Toot Your Own Horn to be Successful

Toot Your Own Horn to be Successful

Saw Donald Trump ticked Aaron off at the 6th season of “The Apprentice”. When given an opportunity to shine, Aaron chose to keep his lips sealed in the boardroom. That proved to be a silent kiss of death as far as Mr Trump was concerned. He was fired eventually.

The business world is no nursery school where you should be seen and not heard. In line with Darwin’s theory of the “survival of the fittest”, you are supposed to express your values and make sure you are the distinguished crane standing tall, and commanding both respect and attention among the chuckling chickens.

That episode of “The Apprentice” reminded me of a few remarks I heard recently. It hits home that most people do have a problem with selling. In fact, they are downright apologetic when it comes to sharing something good.

A good friend sent an email to update his well-being, “Just want to share with you my experience after going through my 3-day course. Don’t worry, I’m not trying to promote the course.” With a big grin, I emailed back “Good things are meant to be shared and promoted so get it off your chest if you want. You can leave us to make the decision whether we “buy in”.”

Some friends who attended the National Achiever Congress were somewhat disgusted with every speaker closing their 2-hour talk with a sales pitch. Harv Eker promoted his “Millionaire Mind Intensive”, Blaire Singer talked about his “Sales Dog”, Roger Hamilton invited people to join his XL movement, etc. After I heard it in excess of 3 times that, “Yeah, Joe Girard was the best. He didn’t sell us anything”, I was a little concerned.

A doctor whom I know at a seminar, Dr Bob Koh, asked why I was disturbed by the above reactions. I answered with another question, “Will you not tell a critically ill cancer patient that you can cure him and you can do so without surgery?” The fact that Dr Bob has successfully treated a Stage 3 colon patient without invasive surgery or drug is worth telling the whole world, isn’t it? Is that considered selling? Or is that sharing that will be greatly appreciated?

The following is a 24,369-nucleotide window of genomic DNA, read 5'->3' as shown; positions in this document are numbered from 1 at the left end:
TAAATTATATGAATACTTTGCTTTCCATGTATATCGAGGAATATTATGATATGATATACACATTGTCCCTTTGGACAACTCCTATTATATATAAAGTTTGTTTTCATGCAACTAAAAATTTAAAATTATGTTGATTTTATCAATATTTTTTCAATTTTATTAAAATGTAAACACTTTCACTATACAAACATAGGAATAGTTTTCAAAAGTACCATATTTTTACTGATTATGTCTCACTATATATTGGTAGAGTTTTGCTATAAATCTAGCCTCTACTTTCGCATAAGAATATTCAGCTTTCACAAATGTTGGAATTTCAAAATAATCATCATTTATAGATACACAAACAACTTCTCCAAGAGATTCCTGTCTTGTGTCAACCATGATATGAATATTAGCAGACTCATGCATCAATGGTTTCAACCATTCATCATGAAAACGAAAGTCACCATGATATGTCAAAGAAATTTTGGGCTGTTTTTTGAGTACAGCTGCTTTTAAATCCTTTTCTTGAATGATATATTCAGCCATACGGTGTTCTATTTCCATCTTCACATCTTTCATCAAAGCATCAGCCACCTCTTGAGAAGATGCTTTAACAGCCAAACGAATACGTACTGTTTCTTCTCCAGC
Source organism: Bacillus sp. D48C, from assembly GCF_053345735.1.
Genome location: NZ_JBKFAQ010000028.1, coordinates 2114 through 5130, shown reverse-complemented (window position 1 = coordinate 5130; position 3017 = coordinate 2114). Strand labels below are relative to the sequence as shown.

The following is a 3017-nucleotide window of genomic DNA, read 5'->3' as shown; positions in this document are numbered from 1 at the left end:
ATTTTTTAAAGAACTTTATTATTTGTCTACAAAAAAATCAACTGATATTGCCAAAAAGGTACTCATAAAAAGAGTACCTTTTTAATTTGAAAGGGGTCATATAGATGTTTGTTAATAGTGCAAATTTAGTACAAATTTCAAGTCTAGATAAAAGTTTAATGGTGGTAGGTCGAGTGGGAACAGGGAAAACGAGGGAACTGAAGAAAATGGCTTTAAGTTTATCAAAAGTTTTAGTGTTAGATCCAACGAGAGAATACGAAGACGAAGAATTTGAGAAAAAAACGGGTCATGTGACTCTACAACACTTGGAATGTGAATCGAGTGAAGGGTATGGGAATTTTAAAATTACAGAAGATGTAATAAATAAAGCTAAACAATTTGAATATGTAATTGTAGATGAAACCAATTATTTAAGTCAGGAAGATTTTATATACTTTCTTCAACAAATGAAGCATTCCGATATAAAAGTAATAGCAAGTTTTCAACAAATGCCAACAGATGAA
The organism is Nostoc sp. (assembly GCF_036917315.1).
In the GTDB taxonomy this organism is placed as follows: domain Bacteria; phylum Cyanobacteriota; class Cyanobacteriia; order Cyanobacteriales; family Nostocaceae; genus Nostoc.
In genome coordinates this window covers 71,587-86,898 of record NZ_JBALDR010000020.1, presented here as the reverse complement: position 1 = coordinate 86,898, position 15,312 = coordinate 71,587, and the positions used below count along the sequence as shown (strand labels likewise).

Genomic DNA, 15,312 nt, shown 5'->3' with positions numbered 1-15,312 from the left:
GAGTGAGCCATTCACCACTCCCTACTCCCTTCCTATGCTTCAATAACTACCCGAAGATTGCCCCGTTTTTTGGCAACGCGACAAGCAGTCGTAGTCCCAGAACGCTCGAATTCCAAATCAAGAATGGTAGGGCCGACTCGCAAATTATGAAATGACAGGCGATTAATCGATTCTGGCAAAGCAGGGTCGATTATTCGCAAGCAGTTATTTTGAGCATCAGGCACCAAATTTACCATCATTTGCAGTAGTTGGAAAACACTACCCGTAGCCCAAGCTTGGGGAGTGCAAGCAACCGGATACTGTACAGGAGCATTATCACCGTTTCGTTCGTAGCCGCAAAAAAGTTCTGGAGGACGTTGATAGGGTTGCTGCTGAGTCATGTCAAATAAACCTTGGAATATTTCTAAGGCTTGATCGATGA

If you are looking for a job and choose not to highlight your past achievements and how your experiences and expertise can help the company to scale new height, what’s your chances of you being hired compared to a candidate that toot his own horn?

If you are vying for a promotion, and if you do not communicate your ideas, efforts and contributions to your team, how do they evaluate you properly and effectively when appraisal time comes around?

If you are a business, and you believe in the saying that “Build a better mousetrap and the world will beat a path to your door”, I wish you plenty of good luck. Theoretically, the world can … but only if we know where to find you in the first place! There’s an old Chinese saying that said “Old Master Wong blows his own trumpet when selling his pumpkin.” The old saying supposedly advised us about the virtue of humbleness. While boasting is undesirable, you can “toot your own horn” in positive ways that would be acceptable.

Who is going to sell for you if you don’t even sell “you” for yourself?

Don’t most of us hate blatant advertising?

Sure, most of us abhor blatant advertising – those in-the-face, stuff it down your throat type of advertising. What’s wrong is not in the advertising and promotion per se, what’s incorrect is how the message and value is conveyed. The art of advertising and promotion is in the entire package:

  • What to say and What not to say
  • When to say and When not to say
  • Where to say and where not to say
  • How to say and how not to say

Like Harv Eker put it in tongue and cheek;